Has Marketing Segmentation Stayed the Same Since 1964?
During my No BS Marketing workshops for C-suite leaders, we spend a lot of time on segmentation. I appreciate the desire of senior leaders wanting to learn how they can segment better. It seems regardless of level in an organization or job responsibilities, many people barely scratch the surface as to leverage the power of segmentation.
It made me wonder: why?
The MASSolutions team continually digs for research, white papers, blogs, speaker talks and anything else we can find to help our client and loyal No BSers. In doing so, we’ve come across what might be the introduction to segmentation.
The date might surprise you.
In a March of 1964 article in Harvard Business Review, Daniel Yankelovich, owner of Viewpoint, a market research firm, talks about the need to master the vast amount of information resulting from the information revolution.
Imagine that: he describes the information revolution of 1964 which I’m sure was big to that point but probably not as big as the information revolution of the past 20 years.
Yankelovich writes this:
“In today’s economy, each brand appears to sell effectively to only certain segments of any market and not to the whole market.
Sound marketing objectives depend on knowledge of how segments which produce the most customers for a company’s brands differ in requirements and susceptibilities from the segments which produce the largest number of customers for competitive brands.
Traditional demographic methods of market segmentation do not usually provide this knowledge. Analyses of market segments by age, sex, geography, and income level are not likely to provide as much direction for marketing strategy as management requires.”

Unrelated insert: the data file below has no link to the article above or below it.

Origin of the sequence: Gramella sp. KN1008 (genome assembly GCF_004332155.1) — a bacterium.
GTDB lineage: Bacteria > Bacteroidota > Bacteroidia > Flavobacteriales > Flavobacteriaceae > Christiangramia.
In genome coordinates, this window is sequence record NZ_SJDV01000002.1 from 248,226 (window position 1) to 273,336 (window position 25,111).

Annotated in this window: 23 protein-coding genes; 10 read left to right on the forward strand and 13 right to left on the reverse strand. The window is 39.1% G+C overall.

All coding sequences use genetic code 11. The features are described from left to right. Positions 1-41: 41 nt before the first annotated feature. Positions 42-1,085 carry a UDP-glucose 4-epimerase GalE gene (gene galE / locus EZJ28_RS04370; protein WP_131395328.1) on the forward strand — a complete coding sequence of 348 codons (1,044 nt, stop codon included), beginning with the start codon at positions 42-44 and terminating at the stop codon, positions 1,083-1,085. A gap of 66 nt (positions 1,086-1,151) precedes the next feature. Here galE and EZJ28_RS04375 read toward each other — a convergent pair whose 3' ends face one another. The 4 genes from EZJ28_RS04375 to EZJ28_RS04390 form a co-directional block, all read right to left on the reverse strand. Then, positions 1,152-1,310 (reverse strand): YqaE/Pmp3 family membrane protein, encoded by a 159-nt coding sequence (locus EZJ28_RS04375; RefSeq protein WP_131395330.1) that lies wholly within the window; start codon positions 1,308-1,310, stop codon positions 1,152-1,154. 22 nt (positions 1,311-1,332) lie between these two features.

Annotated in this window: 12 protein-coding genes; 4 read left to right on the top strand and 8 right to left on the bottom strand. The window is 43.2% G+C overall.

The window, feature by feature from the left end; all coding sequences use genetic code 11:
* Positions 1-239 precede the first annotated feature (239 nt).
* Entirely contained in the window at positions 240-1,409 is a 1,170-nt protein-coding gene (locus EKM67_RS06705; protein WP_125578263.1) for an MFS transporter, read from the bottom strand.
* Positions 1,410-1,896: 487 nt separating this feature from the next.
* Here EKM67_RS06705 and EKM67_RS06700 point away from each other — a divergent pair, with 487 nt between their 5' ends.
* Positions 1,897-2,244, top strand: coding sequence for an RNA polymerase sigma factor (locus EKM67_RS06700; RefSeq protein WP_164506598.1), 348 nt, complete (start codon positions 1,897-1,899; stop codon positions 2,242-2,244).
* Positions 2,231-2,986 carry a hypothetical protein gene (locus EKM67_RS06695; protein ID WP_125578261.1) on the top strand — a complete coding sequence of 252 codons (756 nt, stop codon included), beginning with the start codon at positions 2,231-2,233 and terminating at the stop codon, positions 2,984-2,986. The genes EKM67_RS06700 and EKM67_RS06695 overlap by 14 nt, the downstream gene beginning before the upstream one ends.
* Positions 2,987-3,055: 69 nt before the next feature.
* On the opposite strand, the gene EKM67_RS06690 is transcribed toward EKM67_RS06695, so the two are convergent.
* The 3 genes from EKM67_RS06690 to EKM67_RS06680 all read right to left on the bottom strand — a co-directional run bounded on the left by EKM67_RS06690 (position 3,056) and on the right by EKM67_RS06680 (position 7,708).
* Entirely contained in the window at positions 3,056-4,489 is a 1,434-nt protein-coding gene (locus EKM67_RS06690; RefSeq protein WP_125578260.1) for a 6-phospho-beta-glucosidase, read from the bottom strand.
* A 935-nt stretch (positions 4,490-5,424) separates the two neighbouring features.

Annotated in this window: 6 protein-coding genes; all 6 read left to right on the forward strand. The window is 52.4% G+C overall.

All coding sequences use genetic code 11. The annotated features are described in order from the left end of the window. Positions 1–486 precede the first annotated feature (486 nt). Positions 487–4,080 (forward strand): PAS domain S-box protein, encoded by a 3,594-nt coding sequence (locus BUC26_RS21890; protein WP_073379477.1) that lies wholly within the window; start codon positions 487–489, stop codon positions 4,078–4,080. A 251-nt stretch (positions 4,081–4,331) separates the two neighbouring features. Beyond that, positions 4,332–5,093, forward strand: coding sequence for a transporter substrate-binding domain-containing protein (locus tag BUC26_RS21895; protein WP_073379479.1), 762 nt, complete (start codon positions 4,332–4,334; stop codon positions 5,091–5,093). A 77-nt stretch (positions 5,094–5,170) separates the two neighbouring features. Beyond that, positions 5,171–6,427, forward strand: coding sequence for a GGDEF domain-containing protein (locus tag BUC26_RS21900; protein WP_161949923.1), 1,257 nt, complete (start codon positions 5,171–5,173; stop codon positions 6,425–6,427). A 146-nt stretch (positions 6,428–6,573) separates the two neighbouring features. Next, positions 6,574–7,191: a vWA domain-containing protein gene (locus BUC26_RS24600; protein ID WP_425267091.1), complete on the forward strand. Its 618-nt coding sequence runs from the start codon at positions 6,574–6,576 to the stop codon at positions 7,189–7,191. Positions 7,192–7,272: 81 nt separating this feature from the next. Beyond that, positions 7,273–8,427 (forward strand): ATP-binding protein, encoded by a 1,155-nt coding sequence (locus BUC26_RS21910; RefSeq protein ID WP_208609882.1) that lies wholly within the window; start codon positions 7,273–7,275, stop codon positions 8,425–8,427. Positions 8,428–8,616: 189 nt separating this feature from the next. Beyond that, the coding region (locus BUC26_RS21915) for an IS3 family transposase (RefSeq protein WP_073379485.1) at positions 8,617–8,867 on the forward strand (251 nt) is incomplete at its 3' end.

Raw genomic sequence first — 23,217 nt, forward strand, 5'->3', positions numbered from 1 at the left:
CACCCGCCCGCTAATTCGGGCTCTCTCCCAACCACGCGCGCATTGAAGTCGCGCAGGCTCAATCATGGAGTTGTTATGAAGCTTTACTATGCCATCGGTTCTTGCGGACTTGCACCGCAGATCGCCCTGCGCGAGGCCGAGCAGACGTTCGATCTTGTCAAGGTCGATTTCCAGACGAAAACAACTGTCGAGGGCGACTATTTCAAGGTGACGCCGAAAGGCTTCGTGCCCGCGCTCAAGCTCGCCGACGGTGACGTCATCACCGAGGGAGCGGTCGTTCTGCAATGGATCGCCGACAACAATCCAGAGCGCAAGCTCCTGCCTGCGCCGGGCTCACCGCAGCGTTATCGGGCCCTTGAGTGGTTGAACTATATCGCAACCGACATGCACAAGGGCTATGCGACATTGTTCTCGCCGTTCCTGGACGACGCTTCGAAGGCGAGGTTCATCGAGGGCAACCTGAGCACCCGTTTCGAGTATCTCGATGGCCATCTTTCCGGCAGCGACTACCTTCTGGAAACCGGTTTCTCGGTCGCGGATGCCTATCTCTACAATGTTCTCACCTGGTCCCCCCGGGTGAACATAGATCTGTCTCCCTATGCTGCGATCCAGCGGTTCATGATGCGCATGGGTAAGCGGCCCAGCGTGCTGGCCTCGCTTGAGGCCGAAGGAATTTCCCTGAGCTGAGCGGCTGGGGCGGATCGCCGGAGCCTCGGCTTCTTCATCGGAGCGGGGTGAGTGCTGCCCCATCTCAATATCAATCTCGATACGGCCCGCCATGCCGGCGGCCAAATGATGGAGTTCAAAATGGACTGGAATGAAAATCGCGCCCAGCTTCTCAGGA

Yankelovich goes on to explain that segmentation analysis helps marketers:
- Direct the appropriate amounts of promotional attention and money to the most potentially profitable segments of his market (Hint hint, cough cough: Customer Acquisition Cost and Lifetime Value)
- Design a product line that truly parallels the demands of the market instead of one that bulks in some areas and ignores or scants other potentially quite profitable segments
- Determine the appeals that will be most effective in his company’s advertising; and, where several different appeals are significantly effective, quantify the segments of the market responsive to each
- Choose advertising media more wisely and determine the proportion of the budget that should be allocated to each medium in the light of anticipated impact;
- Correct the timing of advertising and promotional efforts so that they are massed in the weeks, months, and seasons when selling resistance is least and responsiveness is likely to be at its maximum
- Understand otherwise seemingly meaningless demographic market information and apply it in scores of new and effective ways
These advantages hold in the case of both packaged goods and hard goods, and for commercial and industrial products as well as consumer products.
Segmentation has been around for some time, but more of than not, we’re barely getting deep enough into it. If you’re not segmenting your target audiences by at least 5 unique variables, you’re missing opportunities. You need to do the real drill down and then develop creative marketing solutions tailored to each segment.
In other words, you need to make sure your No BS Marketing Hits the Bullseye.